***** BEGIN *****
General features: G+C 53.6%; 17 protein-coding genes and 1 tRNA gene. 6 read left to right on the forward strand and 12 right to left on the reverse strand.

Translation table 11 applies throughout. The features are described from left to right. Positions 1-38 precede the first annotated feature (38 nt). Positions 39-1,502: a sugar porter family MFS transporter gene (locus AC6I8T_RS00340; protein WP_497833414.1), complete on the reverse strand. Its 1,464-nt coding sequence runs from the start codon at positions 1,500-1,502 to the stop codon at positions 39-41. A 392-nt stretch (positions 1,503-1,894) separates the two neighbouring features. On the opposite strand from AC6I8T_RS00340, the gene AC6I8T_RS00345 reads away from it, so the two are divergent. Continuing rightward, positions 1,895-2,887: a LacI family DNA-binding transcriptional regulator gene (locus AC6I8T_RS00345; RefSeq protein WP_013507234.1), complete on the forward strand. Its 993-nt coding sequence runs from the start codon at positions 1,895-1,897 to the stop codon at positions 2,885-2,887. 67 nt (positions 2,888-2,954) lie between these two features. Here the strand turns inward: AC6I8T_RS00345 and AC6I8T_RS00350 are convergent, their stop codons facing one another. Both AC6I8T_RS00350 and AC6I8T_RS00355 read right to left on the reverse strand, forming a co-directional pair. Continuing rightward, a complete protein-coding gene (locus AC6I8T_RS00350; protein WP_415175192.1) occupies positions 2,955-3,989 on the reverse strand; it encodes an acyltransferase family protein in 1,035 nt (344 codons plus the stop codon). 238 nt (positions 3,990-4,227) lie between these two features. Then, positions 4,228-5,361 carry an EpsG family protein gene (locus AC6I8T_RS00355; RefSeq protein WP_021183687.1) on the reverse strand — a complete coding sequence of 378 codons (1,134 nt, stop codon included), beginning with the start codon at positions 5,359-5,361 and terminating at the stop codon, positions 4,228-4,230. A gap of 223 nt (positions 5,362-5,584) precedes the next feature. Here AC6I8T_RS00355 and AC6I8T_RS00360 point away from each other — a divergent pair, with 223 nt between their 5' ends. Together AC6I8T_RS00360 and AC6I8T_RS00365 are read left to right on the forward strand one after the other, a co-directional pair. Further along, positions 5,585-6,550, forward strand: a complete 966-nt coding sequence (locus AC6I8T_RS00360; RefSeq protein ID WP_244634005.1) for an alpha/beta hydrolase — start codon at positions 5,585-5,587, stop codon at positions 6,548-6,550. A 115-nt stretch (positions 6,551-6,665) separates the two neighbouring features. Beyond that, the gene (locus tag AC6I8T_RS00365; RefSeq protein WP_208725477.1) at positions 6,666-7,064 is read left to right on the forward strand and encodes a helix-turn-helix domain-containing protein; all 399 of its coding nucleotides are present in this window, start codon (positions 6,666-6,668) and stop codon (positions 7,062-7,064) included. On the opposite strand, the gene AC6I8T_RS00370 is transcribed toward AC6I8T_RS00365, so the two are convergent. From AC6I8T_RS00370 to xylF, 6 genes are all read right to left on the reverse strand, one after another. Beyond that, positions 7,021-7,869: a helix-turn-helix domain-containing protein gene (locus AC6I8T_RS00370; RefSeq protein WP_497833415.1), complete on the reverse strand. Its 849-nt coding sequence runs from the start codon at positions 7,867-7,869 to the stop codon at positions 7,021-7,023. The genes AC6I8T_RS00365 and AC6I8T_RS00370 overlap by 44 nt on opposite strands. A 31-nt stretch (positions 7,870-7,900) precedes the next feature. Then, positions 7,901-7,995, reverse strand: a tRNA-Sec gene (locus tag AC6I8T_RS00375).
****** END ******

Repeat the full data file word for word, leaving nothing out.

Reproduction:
General features: G+C 53.6%; 17 protein-coding genes and 1 tRNA gene. 6 read left to right on the forward strand and 12 right to left on the reverse strand.

Translation table 11 applies throughout. The features are described from left to right. Positions 1-38 precede the first annotated feature (38 nt). Positions 39-1,502: a sugar porter family MFS transporter gene (locus AC6I8T_RS00340; protein WP_497833414.1), complete on the reverse strand. Its 1,464-nt coding sequence runs from the start codon at positions 1,500-1,502 to the stop codon at positions 39-41. A 392-nt stretch (positions 1,503-1,894) separates the two neighbouring features. On the opposite strand from AC6I8T_RS00340, the gene AC6I8T_RS00345 reads away from it, so the two are divergent. Continuing rightward, positions 1,895-2,887: a LacI family DNA-binding transcriptional regulator gene (locus AC6I8T_RS00345; RefSeq protein WP_013507234.1), complete on the forward strand. Its 993-nt coding sequence runs from the start codon at positions 1,895-1,897 to the stop codon at positions 2,885-2,887. 67 nt (positions 2,888-2,954) lie between these two features. Here the strand turns inward: AC6I8T_RS00345 and AC6I8T_RS00350 are convergent, their stop codons facing one another. Both AC6I8T_RS00350 and AC6I8T_RS00355 read right to left on the reverse strand, forming a co-directional pair. Continuing rightward, a complete protein-coding gene (locus AC6I8T_RS00350; protein WP_415175192.1) occupies positions 2,955-3,989 on the reverse strand; it encodes an acyltransferase family protein in 1,035 nt (344 codons plus the stop codon). 238 nt (positions 3,990-4,227) lie between these two features. Then, positions 4,228-5,361 carry an EpsG family protein gene (locus AC6I8T_RS00355; RefSeq protein WP_021183687.1) on the reverse strand — a complete coding sequence of 378 codons (1,134 nt, stop codon included), beginning with the start codon at positions 5,359-5,361 and terminating at the stop codon, positions 4,228-4,230. A gap of 223 nt (positions 5,362-5,584) precedes the next feature. Here AC6I8T_RS00355 and AC6I8T_RS00360 point away from each other — a divergent pair, with 223 nt between their 5' ends. Together AC6I8T_RS00360 and AC6I8T_RS00365 are read left to right on the forward strand one after the other, a co-directional pair. Further along, positions 5,585-6,550, forward strand: a complete 966-nt coding sequence (locus AC6I8T_RS00360; RefSeq protein ID WP_244634005.1) for an alpha/beta hydrolase — start codon at positions 5,585-5,587, stop codon at positions 6,548-6,550. A 115-nt stretch (positions 6,551-6,665) separates the two neighbouring features. Beyond that, the gene (locus tag AC6I8T_RS00365; RefSeq protein WP_208725477.1) at positions 6,666-7,064 is read left to right on the forward strand and encodes a helix-turn-helix domain-containing protein; all 399 of its coding nucleotides are present in this window, start codon (positions 6,666-6,668) and stop codon (positions 7,062-7,064) included. On the opposite strand, the gene AC6I8T_RS00370 is transcribed toward AC6I8T_RS00365, so the two are convergent. From AC6I8T_RS00370 to xylF, 6 genes are all read right to left on the reverse strand, one after another. Beyond that, positions 7,021-7,869: a helix-turn-helix domain-containing protein gene (locus AC6I8T_RS00370; RefSeq protein WP_497833415.1), complete on the reverse strand. Its 849-nt coding sequence runs from the start codon at positions 7,867-7,869 to the stop codon at positions 7,021-7,023. The genes AC6I8T_RS00365 and AC6I8T_RS00370 overlap by 44 nt on opposite strands. A 31-nt stretch (positions 7,870-7,900) precedes the next feature. Then, positions 7,901-7,995, reverse strand: a tRNA-Sec gene (locus tag AC6I8T_RS00375).